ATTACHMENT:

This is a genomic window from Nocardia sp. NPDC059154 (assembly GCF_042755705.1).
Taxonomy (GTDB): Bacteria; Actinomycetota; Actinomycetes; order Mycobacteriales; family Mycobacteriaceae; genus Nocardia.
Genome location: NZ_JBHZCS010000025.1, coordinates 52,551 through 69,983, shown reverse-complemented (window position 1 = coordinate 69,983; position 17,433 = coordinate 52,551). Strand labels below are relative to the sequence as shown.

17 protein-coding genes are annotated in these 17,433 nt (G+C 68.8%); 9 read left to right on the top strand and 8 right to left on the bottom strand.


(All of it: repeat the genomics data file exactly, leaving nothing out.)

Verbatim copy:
This is a genomic window from Nocardia sp. NPDC059154 (assembly GCF_042755705.1).
Taxonomy (GTDB): Bacteria; Actinomycetota; Actinomycetes; order Mycobacteriales; family Mycobacteriaceae; genus Nocardia.
Genome location: NZ_JBHZCS010000025.1, coordinates 52,551 through 69,983, shown reverse-complemented (window position 1 = coordinate 69,983; position 17,433 = coordinate 52,551). Strand labels below are relative to the sequence as shown.

17 protein-coding genes are annotated in these 17,433 nt (G+C 68.8%); 9 read left to right on the top strand and 8 right to left on the bottom strand.